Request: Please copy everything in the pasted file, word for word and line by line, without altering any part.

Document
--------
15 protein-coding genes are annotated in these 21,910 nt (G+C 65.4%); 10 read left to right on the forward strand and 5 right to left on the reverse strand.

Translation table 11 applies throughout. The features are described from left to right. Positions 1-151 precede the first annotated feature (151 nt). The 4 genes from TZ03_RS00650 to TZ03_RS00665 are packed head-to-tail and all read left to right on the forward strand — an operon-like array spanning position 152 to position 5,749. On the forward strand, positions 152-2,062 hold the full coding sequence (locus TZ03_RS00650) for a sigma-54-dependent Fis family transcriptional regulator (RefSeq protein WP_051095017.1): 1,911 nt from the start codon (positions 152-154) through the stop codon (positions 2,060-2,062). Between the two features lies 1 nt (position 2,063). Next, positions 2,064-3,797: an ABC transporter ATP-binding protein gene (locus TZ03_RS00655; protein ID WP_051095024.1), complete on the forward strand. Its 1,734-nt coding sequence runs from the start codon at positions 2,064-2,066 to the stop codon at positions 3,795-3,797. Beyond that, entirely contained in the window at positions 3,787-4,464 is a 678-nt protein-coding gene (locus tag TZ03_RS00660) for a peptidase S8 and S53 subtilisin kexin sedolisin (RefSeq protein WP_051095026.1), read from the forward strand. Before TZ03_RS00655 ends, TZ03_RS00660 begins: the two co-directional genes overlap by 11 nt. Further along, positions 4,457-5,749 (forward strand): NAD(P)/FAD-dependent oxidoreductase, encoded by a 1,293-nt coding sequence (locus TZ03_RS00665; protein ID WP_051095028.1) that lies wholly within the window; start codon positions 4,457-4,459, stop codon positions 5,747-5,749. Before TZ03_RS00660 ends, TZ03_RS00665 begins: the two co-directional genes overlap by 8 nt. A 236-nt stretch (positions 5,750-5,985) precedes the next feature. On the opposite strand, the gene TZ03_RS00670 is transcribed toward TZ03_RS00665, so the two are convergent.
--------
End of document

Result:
15 protein-coding genes are annotated in these 21,910 nt (G+C 65.4%); 10 read left to right on the forward strand and 5 right to left on the reverse strand.

Translation table 11 applies throughout. The features are described from left to right. Positions 1-151 precede the first annotated feature (151 nt). The 4 genes from TZ03_RS00650 to TZ03_RS00665 are packed head-to-tail and all read left to right on the forward strand — an operon-like array spanning position 152 to position 5,749. On the forward strand, positions 152-2,062 hold the full coding sequence (locus TZ03_RS00650) for a sigma-54-dependent Fis family transcriptional regulator (RefSeq protein WP_051095017.1): 1,911 nt from the start codon (positions 152-154) through the stop codon (positions 2,060-2,062). Between the two features lies 1 nt (position 2,063). Next, positions 2,064-3,797: an ABC transporter ATP-binding protein gene (locus TZ03_RS00655; protein ID WP_051095024.1), complete on the forward strand. Its 1,734-nt coding sequence runs from the start codon at positions 2,064-2,066 to the stop codon at positions 3,795-3,797. Beyond that, entirely contained in the window at positions 3,787-4,464 is a 678-nt protein-coding gene (locus tag TZ03_RS00660) for a peptidase S8 and S53 subtilisin kexin sedolisin (RefSeq protein WP_051095026.1), read from the forward strand. Before TZ03_RS00655 ends, TZ03_RS00660 begins: the two co-directional genes overlap by 11 nt. Further along, positions 4,457-5,749 (forward strand): NAD(P)/FAD-dependent oxidoreductase, encoded by a 1,293-nt coding sequence (locus TZ03_RS00665; protein ID WP_051095028.1) that lies wholly within the window; start codon positions 4,457-4,459, stop codon positions 5,747-5,749. Before TZ03_RS00660 ends, TZ03_RS00665 begins: the two co-directional genes overlap by 8 nt. A 236-nt stretch (positions 5,750-5,985) precedes the next feature. On the opposite strand, the gene TZ03_RS00670 is transcribed toward TZ03_RS00665, so the two are convergent.